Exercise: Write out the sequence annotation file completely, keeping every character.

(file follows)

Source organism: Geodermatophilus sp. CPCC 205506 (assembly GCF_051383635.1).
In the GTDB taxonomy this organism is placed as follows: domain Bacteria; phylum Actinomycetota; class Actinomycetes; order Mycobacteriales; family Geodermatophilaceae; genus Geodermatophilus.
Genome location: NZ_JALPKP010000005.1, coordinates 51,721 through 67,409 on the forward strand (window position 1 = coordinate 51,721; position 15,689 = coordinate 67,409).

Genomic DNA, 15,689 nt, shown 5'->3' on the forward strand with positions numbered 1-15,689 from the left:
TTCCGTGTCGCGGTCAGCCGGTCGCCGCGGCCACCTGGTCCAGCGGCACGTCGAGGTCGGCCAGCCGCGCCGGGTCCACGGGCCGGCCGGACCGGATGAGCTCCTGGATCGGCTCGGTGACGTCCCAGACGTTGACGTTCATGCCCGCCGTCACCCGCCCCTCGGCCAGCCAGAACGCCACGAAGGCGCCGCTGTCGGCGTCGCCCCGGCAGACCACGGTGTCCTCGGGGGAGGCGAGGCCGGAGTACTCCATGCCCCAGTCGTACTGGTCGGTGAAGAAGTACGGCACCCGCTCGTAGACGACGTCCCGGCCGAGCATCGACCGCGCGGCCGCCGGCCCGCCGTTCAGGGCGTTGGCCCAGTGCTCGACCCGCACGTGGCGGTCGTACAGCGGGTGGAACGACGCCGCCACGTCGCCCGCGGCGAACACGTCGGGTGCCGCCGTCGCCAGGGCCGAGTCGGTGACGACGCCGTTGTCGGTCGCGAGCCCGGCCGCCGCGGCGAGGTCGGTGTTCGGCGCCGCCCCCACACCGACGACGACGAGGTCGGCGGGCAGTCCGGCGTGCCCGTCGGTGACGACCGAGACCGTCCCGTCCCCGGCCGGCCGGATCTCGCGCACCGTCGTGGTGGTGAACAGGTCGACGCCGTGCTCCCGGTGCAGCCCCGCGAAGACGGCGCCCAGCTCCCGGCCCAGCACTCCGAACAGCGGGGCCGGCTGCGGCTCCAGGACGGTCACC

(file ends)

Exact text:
Source organism: Geodermatophilus sp. CPCC 205506 (assembly GCF_051383635.1).
In the GTDB taxonomy this organism is placed as follows: domain Bacteria; phylum Actinomycetota; class Actinomycetes; order Mycobacteriales; family Geodermatophilaceae; genus Geodermatophilus.
Genome location: NZ_JALPKP010000005.1, coordinates 51,721 through 67,409 on the forward strand (window position 1 = coordinate 51,721; position 15,689 = coordinate 67,409).

Genomic DNA, 15,689 nt, shown 5'->3' on the forward strand with positions numbered 1-15,689 from the left:
TTCCGTGTCGCGGTCAGCCGGTCGCCGCGGCCACCTGGTCCAGCGGCACGTCGAGGTCGGCCAGCCGCGCCGGGTCCACGGGCCGGCCGGACCGGATGAGCTCCTGGATCGGCTCGGTGACGTCCCAGACGTTGACGTTCATGCCCGCCGTCACCCGCCCCTCGGCCAGCCAGAACGCCACGAAGGCGCCGCTGTCGGCGTCGCCCCGGCAGACCACGGTGTCCTCGGGGGAGGCGAGGCCGGAGTACTCCATGCCCCAGTCGTACTGGTCGGTGAAGAAGTACGGCACCCGCTCGTAGACGACGTCCCGGCCGAGCATCGACCGCGCGGCCGCCGGCCCGCCGTTCAGGGCGTTGGCCCAGTGCTCGACCCGCACGTGGCGGTCGTACAGCGGGTGGAACGACGCCGCCACGTCGCCCGCGGCGAACACGTCGGGTGCCGCCGTCGCCAGGGCCGAGTCGGTGACGACGCCGTTGTCGGTCGCGAGCCCGGCCGCCGCGGCGAGGTCGGTGTTCGGCGCCGCCCCCACACCGACGACGACGAGGTCGGCGGGCAGTCCGGCGTGCCCGTCGGTGACGACCGAGACCGTCCCGTCCCCGGCCGGCCGGATCTCGCGCACCGTCGTGGTGGTGAACAGGTCGACGCCGTGCTCCCGGTGCAGCCCCGCGAAGACGGCGCCCAGCTCCCGGCCCAGCACTCCGAACAGCGGGGCCGGCTGCGGCTCCAGGACGGTCACC